But as with Chowhound, there aren't two legitimate sides to this particular story. When one party holds the fiscal well-being of the nation ransom to advance their reactionary agenda, that's not conflicting philosophies. That's not partisanship out of control. That's not two breeds of ineffectual bums. No, that's unpatriotic self-serving assholes amply deserving rebuke.

And I'm well aware - as I'm sure you are - that this is mere opportunism, and that of course the freaking debt ceiling will be raised (for six months, anyway; the goal clearly being to entrench this opportunism as a periodic lever). But not before the business climate, hair-trigger sensitive about future interest rates, is chilled, markets tumble, and our rock-like world-leading fiscal steadfastness - America's premier asset - is irreparably eroded by the widespread horror at this cynical game of "chicken"

Talk about being on the wrong side of history! A century from now, historians will recall this action as the baldest villainy.

So, there, Paul Krugman, I've said it!

Wednesday, July 27, 2011

Selling Apple

I just sold all my Apple stock, which I'd bought at $115, for $400.

This does not mean I believe their success won't continue. It's just that enormous future success is already built into the price, so there's nowhere to go.

Apple has been swinging between $325 and $375 for quite some time. As I've written previously, one characteristic of a hyper-optimistic stock price is that investors are skittish, and prone to sell on the slightest whiff of bad news. In Apple's case, the price always quickly recovers because 1. the bad news has all been slight, and 2. hyper-optimism is valid.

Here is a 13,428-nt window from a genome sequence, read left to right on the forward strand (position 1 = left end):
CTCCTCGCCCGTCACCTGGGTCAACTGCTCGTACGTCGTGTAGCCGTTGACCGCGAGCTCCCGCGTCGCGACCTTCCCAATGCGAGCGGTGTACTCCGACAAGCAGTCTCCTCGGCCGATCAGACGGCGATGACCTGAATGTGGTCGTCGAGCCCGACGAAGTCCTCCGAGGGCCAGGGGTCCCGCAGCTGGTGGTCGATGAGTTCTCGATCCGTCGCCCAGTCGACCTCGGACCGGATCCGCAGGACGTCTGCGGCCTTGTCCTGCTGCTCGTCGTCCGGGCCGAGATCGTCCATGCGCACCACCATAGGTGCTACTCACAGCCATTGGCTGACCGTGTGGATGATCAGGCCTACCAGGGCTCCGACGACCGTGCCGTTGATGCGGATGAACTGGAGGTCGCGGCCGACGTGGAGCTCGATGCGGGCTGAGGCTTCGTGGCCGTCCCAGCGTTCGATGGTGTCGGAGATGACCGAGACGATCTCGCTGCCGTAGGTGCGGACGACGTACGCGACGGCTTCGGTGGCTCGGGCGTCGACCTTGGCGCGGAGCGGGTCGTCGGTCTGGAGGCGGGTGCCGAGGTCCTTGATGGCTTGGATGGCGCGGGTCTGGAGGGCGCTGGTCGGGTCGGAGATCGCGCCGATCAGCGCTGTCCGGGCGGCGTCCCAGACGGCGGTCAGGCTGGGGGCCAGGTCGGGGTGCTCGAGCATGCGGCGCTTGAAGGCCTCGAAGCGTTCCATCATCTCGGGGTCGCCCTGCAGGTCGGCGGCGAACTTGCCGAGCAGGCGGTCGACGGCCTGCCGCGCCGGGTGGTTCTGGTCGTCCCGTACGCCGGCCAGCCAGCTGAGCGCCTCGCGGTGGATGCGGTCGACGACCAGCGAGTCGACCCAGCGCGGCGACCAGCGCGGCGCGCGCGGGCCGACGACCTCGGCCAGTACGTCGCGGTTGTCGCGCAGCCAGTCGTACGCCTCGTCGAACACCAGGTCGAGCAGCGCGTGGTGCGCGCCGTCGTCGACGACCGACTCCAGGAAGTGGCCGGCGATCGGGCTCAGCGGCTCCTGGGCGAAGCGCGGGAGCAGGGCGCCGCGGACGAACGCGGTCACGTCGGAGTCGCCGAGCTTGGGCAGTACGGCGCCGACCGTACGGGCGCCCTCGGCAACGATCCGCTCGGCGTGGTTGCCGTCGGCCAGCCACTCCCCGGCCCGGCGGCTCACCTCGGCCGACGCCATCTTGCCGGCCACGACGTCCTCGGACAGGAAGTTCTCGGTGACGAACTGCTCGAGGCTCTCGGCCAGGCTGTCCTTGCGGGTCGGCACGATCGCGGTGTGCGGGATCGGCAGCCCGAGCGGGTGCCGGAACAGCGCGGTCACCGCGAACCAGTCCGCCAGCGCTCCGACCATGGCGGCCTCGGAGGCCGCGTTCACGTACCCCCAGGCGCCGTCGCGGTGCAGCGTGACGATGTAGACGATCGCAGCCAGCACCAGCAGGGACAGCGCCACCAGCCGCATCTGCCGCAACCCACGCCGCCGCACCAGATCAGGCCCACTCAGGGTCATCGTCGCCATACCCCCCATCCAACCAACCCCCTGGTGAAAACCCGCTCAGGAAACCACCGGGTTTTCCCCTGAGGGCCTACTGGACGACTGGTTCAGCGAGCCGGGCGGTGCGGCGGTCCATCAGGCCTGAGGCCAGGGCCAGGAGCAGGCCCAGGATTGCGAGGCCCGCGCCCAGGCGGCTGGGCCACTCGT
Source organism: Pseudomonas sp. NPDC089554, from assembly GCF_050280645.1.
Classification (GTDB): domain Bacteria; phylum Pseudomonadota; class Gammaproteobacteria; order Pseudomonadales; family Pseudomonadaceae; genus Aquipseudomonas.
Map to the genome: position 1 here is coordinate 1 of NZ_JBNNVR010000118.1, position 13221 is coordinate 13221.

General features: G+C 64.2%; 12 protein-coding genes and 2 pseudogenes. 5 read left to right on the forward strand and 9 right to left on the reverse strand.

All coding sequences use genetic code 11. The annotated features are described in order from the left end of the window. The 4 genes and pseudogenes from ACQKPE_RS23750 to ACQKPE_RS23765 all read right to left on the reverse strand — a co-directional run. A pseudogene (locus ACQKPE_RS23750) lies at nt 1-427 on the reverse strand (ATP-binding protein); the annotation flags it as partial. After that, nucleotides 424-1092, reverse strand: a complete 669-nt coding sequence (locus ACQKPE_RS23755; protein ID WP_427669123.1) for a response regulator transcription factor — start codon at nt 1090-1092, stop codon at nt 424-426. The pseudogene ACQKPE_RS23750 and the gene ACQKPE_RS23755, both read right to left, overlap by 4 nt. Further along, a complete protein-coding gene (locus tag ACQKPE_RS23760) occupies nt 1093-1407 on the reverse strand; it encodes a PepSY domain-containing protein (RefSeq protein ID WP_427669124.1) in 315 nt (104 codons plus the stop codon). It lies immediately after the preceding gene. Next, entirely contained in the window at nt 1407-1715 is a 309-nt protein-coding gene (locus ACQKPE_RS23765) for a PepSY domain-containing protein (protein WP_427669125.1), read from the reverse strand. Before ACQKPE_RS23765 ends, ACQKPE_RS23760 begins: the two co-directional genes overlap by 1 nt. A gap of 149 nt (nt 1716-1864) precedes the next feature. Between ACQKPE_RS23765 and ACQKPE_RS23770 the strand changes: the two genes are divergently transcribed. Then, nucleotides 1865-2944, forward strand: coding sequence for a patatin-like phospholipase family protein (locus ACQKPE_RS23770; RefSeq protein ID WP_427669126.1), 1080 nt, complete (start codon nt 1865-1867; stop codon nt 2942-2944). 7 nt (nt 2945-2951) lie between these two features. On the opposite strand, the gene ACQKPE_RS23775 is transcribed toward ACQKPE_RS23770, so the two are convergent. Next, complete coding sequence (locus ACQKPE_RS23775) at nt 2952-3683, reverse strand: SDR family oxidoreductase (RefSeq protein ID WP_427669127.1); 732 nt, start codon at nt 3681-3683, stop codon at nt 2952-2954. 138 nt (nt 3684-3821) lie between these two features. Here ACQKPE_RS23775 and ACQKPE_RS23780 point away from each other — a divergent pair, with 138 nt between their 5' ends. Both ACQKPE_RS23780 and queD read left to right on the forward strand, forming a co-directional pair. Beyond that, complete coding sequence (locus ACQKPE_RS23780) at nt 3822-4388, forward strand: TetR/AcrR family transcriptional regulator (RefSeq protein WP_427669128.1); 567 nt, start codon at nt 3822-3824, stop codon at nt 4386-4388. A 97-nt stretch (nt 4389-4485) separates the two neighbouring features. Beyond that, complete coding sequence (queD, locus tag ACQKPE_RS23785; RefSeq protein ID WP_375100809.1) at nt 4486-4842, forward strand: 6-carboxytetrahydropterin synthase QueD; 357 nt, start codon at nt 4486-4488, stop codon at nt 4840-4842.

At some point, though, there will be bad news that's more than slight, and some panic selling. And that's when I'll buy back in again.

Tuesday, July 26, 2011

Always Opt For "Manic"

I've had a challenging couple of weeks. SIGA, my beloved (and super-slowly unfolding) biotech investment has plummeted to under $8, for reasons described here. My paper losses are off the hook, though I'm as hopeful about the long term prospects as ever. And I  learned owning one's own home means either 1.watering plants, or 2. seeing plants die. I hadn't factored that in, and so I've unexpectedly found myself a resentful slave to hoses and sprinklers. And I lost the smart keycard for my car (no fancy ride, just a regular old Mazda), and the dealer wanted $800 - not a typo! - to replace it. I spent weeks unable to drive it, while ransacking my place in futile effort to find the damned thing. I developed, weirdly suddenly, "old guy" eyes; all of a sudden I can't read without removing my glasses. And, the heat wave knocked me, like many people, into a semi-fugue state. Lastly, there was friction with a couple of the folks managing my old web site; perhaps the final chapter of an old woeful saga many of you have been following along.

I don't reset swiftly. As negatives aggregate, I feel more and more weighed down. Add in a few errant everyday slings and arrows, and my usual reaction is to pull inward - to hunker down for a day or two, until, bored and restless, I zestfully return to the outer world.

This time, I tried something new. Instead of shutting down, I opened the throttle and went all "Martha Stewart". I tore fiercely through my long-stalled to-do list. In about eight hours, I snaked through DMV, resolved an insurance issue, trimmed an enormous hedge, took my car for a tune-up, had a business meeting, tracked down and bought a lead sash weight (discovering three very promising Dominican luncheonettes en route), sent a few dozen emails, walked a couple miles,